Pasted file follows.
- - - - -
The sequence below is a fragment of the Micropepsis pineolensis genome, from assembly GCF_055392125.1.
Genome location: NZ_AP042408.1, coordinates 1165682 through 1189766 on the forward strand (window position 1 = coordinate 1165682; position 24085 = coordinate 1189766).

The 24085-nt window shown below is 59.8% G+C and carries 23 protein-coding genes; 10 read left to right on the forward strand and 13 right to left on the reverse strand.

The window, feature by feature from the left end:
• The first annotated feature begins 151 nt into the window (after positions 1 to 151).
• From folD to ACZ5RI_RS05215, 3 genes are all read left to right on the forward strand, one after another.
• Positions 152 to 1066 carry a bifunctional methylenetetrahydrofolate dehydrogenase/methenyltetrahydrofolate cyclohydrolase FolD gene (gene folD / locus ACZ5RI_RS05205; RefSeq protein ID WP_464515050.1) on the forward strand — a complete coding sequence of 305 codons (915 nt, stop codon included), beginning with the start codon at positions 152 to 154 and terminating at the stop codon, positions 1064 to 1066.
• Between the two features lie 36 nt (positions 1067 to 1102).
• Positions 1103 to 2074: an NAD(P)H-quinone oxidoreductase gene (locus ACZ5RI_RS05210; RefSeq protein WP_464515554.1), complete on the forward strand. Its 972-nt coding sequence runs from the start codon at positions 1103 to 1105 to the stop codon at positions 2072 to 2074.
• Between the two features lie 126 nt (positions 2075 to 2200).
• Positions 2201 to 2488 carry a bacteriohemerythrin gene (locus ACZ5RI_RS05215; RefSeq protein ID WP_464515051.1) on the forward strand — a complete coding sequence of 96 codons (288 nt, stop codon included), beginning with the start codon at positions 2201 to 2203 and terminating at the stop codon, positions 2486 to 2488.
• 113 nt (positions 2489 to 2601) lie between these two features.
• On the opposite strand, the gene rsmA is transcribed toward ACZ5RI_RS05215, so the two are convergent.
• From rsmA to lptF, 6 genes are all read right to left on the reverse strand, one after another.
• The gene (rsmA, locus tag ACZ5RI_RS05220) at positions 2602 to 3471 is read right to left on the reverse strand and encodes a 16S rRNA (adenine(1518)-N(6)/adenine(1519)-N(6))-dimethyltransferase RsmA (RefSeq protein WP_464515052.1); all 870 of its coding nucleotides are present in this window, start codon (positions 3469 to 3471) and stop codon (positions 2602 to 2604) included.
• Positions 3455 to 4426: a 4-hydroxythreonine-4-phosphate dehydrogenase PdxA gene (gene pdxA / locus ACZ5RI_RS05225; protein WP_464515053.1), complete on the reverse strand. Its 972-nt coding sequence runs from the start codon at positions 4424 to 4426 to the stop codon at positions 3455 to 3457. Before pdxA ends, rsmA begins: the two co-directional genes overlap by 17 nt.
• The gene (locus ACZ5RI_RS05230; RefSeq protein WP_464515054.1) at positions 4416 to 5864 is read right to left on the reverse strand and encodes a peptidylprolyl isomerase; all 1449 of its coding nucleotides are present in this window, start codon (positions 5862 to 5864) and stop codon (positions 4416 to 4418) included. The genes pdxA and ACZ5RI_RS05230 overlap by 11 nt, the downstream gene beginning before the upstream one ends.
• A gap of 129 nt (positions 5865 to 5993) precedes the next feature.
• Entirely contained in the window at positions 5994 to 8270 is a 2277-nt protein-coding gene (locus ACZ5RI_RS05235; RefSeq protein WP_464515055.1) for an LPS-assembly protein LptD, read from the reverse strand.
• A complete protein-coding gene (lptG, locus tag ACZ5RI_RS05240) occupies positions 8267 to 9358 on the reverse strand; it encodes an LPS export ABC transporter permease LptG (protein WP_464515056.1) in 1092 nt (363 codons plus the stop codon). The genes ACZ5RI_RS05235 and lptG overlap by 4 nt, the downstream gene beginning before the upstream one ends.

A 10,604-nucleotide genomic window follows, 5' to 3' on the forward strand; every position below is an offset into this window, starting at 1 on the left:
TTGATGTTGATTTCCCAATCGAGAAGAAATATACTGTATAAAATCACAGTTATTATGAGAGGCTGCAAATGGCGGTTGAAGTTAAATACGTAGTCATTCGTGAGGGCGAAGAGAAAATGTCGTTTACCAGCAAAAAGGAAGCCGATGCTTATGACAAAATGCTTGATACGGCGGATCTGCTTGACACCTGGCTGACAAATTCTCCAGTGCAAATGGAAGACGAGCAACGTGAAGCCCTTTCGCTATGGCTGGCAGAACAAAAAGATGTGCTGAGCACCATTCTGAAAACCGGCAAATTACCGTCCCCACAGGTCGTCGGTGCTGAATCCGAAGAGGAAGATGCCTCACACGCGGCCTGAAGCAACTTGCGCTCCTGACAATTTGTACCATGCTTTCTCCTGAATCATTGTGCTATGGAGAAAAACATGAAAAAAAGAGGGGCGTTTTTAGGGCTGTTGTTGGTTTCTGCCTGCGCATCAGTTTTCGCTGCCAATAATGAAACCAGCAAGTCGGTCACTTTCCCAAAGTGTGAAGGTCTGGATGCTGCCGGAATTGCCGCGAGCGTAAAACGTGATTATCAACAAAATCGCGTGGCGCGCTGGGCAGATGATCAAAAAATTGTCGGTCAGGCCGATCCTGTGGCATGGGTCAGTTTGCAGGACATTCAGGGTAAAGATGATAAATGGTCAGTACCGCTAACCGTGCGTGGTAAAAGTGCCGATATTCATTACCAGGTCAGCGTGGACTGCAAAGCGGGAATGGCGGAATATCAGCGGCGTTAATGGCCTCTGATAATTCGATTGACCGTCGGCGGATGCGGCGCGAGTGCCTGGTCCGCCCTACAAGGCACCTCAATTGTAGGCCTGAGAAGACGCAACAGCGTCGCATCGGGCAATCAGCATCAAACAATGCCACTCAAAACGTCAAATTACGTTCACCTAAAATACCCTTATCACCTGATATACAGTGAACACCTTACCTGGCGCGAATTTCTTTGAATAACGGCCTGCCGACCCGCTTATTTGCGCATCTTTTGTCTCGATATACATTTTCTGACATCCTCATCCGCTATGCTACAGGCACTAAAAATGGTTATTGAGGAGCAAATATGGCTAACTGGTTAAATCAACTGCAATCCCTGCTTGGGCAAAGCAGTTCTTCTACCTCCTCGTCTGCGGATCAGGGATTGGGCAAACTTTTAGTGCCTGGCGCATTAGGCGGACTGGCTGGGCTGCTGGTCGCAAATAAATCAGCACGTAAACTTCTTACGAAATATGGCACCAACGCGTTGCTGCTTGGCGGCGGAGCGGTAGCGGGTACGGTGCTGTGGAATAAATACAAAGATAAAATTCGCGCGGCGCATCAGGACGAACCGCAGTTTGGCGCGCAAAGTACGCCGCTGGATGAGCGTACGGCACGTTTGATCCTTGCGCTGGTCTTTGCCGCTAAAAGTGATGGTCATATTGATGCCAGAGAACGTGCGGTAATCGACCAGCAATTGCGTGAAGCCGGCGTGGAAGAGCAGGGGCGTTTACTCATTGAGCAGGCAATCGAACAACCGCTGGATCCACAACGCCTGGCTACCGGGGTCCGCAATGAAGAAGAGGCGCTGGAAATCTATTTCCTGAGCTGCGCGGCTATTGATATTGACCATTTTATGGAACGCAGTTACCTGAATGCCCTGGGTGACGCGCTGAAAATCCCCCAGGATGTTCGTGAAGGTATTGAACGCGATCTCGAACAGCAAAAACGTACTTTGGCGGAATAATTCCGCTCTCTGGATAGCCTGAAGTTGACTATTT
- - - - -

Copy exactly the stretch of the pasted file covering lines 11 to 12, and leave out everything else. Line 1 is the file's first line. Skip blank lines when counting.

• Positions 2201 to 2488 carry a bacteriohemerythrin gene (locus ACZ5RI_RS05215; RefSeq protein ID WP_464515051.1) on the forward strand — a complete coding sequence of 96 codons (288 nt, stop codon included), beginning with the start codon at positions 2201 to 2203 and terminating at the stop codon, positions 2486 to 2488.
• 113 nt (positions 2489 to 2601) lie between these two features.